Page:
Monday, November 29, 2010

Casting Enums

I had to think hard today on how to cast back to an Enum from an int using Reflection, so seems like a good topic to recap on. If you know what you want to cast it to thats easy, just cast it, but what if you have an instance of Type and you want to cast it to that type?

I think everyone knows that enums are based on integers (32 bit or 64 bit), and sometimes it makes sense to use flag enums where each individual bit in a series of bytes represents one element of the enum. Effectively allowing an enum value to represent two or more values simultaneously.

Why do you need to cast enums to ints or strings occasionally? Sometimes this is necessary for persistence (to database or other long term storage mechanism) or communication serialisation reasons.
In these examples I'll use this enum (generally for a non-flags enum you do not set the values): 

public enum SomeFlags { Default = 4096, Email = 16384, Mobile = 32768, LandLine = 8192, Fax = 1, }

To and From Strings

SomeFlags x = SomeFlags.Email;
string str = x.ToString();
Variable str will now equal "Email".

SomeFlags x = (SomeFlags)Enum.Parse(typeof(SomeFlags), "Email");
Variable x will now be of type SomeFlags and set to value SomeFlags.Email. As you can see this method creates a rather bad dependency on those string enum names never changing.

Don't rely on Enum.GetName(Type, String) this will only work if there is an exact match.  If you are using a Flags enum and it is set to two or more values simultaneously (ie using a binary OR) this method  will not work.

To and From Integers
SomeFlags x = SomeFlags.Email; 
int value1 = (int)x;
Variable value1 is now equal to 16384.

int y = 16384;
SomeFlags x = (SomeFlags)Enum.ToObject(typeof(SomeFlags), y);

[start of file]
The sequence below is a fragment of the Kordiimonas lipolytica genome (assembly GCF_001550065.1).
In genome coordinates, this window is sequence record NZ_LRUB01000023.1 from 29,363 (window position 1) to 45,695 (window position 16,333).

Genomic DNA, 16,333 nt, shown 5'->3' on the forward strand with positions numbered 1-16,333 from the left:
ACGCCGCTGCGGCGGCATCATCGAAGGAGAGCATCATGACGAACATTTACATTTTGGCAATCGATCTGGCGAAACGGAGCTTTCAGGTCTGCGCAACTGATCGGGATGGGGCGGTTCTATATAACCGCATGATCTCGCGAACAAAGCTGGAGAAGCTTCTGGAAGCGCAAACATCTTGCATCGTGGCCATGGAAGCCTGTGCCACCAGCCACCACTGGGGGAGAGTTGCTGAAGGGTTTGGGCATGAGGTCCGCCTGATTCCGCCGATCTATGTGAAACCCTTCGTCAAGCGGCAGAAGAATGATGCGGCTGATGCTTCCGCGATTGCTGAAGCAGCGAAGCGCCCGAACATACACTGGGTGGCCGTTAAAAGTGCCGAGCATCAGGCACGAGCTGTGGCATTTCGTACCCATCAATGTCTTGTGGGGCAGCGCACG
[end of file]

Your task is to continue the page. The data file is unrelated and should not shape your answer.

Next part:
Variable x is now of type SomeFlags and is set to SomeFlags.Email.

Same comment as above applies here do not rely on Enum.GetName(Type, Int) this will not work for flag enums when they are set to two or more values simultaneously using a binary OR.

Other Casting
There is also a EnumConverter class, but you should never directly create this class. Rather call the GetConverter static method of the TypeDescriptor class. This converter is designed to handle the internals of how to convert to and from strings.

See Also
Don't forget about the other handy conversions available on the Convert static class. Especially the dynamic runtime convert Convert.ChangeType(destinationType, object).

1 comment:

  1. Note that the Enum.ToObject(...) method allows you to cast a value that does not exist in an enumeration into the enum type. Ie this code compiles and runs with no exceptions:

    public enum Enum1
    Test = 1,
    Apple = 2,

    public static class Program
    public static void Main(string[] args)
    int value1 = 0;
    int value2 = 1;

    var enum1 = (Enum1)Enum.ToObject(typeof(Enum1), value1);
    var enum2 = (Enum1)Enum.ToObject(typeof(Enum1), value2);

    You'll need to also use the Enum.IsDefined(...) to check all is well.